A model of communication refers to the conceptual model used to explain the human communication process. The first major model for communication came in 1949 by Claude Elwood Shannon and Warren Weaver for Bell Laboratories Following the basic concept, communication is the process of sending and receiving messages or transferring information from one part (sender) to another (receiver).
Shannon and Weaver Model
The new model was designed to mirror the functioning of radio and telephone technologies. Their initial model consisted of three primary parts: sender, channel, and receiver. The sender was the part of a telephone a person spoke into, the channel was the telephone itself, and the receiver was the part of the phone where one could hear the other person. Shannon and Weaver also recognized that often there is static that interferes with one listening to a telephone conversation, which they deemed noise. The noise could also mean the absence of signal. In a simple model, often referred to as the transmission model or standard view of communication, information or content (e.g. a message in natural language) is sent in some form (as spoken language) from an emisor/ sender/ encoder to a destination/ receiver/ decoder. This common conception of communication views communication as a means of sending and receiving information. The strengths of this model are simplicity, generality, and quantifiability. Mathematicians Claude Shannon and Warren Weaver structured this model based on the following elements MODELS OF COMMUNICATION
In this section, you will learn about three models of communication: a. Linear model
b. Interactive model
c. Transactional model
The linear model views communication as a one-way or linear process in which the speaker speaks and the listener listens. Laswell’s (1948) model was based on the five questions below, which effectively describe how communication works:
Shannon and Weaver’s (1949) model includes noise or interference that distorts understanding between the speaker and the listener. Figure 1.3 shows a linear model of communication:
Figure 1.3: A linear model of communication
The main flaw in the linear model is that it depicts communication as a one-way process where speakers only speak and never listen. It also implies that listeners listen and never speak or send messages. Schramm (1955) in Wood (2009) came out with a more interactive model that saw the receiver or listener providing feedback to the sender or speaker. The speaker or sender of the message also listens to the feedback given by the receiver or listener. Both the speaker and the listener take turns to speak and listen to each other. Feedback is given either verbally or non-verbally, or in both ways. This model also indicates that the speaker and listener communicate better if they have common fields of experience, or fields which overlap (please refer to Figure 1.4):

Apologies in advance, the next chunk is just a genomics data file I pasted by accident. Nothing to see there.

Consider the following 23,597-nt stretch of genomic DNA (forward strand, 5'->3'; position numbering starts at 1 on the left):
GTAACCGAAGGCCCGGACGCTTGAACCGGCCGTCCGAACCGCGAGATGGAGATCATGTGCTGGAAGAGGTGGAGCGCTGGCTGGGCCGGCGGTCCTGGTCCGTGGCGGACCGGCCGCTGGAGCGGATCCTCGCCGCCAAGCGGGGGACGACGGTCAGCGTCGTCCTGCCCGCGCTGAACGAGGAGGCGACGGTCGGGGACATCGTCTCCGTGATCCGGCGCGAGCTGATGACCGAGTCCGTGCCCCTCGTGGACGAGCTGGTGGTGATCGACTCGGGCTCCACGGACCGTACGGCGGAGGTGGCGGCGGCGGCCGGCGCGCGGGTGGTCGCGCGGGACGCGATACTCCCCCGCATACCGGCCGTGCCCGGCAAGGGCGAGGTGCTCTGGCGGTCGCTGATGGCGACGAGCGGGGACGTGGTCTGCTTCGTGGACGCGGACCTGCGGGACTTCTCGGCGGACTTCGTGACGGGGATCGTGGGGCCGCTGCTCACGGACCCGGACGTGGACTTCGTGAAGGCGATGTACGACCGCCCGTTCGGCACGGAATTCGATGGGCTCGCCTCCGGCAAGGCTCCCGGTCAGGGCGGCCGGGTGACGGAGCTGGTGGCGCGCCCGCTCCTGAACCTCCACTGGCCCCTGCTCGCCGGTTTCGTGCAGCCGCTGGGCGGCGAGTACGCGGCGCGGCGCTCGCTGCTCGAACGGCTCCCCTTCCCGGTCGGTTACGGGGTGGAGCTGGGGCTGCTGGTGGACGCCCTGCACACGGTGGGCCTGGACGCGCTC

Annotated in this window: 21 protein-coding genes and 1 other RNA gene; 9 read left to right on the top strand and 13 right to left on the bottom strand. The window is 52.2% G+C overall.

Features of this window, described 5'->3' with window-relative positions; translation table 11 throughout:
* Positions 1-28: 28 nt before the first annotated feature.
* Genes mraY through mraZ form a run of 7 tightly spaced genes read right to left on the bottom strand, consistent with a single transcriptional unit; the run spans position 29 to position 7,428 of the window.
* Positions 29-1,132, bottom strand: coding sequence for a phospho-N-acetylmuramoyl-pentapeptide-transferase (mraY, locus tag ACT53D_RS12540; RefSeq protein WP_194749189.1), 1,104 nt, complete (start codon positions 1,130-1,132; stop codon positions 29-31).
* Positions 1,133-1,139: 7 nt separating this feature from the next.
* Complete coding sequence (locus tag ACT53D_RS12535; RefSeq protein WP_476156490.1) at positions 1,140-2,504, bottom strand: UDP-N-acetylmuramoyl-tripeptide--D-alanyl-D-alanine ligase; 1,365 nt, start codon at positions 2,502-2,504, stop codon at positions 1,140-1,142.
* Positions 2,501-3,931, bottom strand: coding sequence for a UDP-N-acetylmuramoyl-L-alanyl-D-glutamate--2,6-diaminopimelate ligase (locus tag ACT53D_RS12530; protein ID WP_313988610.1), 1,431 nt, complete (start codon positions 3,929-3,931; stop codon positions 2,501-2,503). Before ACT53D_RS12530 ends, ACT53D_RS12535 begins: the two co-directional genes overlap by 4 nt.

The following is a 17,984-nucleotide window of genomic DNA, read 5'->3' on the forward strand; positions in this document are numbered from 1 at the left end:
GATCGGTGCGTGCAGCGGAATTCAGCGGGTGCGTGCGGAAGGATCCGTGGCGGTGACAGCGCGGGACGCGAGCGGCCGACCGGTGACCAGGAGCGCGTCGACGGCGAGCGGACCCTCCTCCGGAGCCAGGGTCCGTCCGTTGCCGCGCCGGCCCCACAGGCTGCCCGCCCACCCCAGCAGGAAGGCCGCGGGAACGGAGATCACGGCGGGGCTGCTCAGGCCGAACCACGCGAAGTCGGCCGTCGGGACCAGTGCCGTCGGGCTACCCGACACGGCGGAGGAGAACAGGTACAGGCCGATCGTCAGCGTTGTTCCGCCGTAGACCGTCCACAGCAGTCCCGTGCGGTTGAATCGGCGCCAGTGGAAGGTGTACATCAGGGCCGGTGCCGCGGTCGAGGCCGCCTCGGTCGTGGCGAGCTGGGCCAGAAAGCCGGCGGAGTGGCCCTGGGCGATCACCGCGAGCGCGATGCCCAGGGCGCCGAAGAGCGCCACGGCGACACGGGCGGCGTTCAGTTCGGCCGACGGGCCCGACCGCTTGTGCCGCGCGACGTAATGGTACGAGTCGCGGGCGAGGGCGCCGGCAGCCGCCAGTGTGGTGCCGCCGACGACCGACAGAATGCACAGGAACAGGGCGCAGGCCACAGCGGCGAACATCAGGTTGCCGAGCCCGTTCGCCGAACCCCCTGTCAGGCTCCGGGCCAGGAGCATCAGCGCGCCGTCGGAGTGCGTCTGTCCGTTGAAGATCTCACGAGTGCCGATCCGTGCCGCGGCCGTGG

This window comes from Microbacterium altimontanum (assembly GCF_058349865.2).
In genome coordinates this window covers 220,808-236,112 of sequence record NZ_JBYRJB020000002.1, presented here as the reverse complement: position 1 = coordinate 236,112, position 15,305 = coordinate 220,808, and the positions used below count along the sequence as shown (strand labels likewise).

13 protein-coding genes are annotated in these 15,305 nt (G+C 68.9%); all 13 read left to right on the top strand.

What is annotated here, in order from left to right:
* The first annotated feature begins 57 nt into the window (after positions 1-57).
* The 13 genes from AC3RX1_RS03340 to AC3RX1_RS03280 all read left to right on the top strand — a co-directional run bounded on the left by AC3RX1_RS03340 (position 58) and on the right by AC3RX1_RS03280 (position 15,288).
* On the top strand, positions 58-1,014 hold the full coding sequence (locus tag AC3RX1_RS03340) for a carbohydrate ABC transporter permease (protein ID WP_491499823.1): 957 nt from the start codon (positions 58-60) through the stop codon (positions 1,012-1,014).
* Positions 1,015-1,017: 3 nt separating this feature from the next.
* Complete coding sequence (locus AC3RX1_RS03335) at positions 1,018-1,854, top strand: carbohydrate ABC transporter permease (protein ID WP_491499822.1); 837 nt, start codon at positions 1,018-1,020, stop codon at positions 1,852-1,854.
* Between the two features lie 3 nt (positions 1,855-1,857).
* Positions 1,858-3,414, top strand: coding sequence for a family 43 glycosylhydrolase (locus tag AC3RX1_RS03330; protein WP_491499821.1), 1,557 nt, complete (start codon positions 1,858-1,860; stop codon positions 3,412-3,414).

Figure 1.4: An interactive model of communication
The main drawback in the interactive model is that it does not indicate that communicators can both send and receive messages simultaneously. This model also fails to show that communication is a dynamic process which changes over time. The transactional model shows that the elements in communication are interdependent. Each person in the communication act is both a speaker and a listener, and can be simultaneously sending and receiving messages. There are three implications in the transactional model:
i. “Transactional” means that communication is an ongoing and continuously changing process. You are changing, the people with whom you arecommunicatingare changing, and your environment is also continually changing as well. ii. In any transactional process, each element exists in relation to all the other elements. There is this interdependence where there can be no source without a receiver and...
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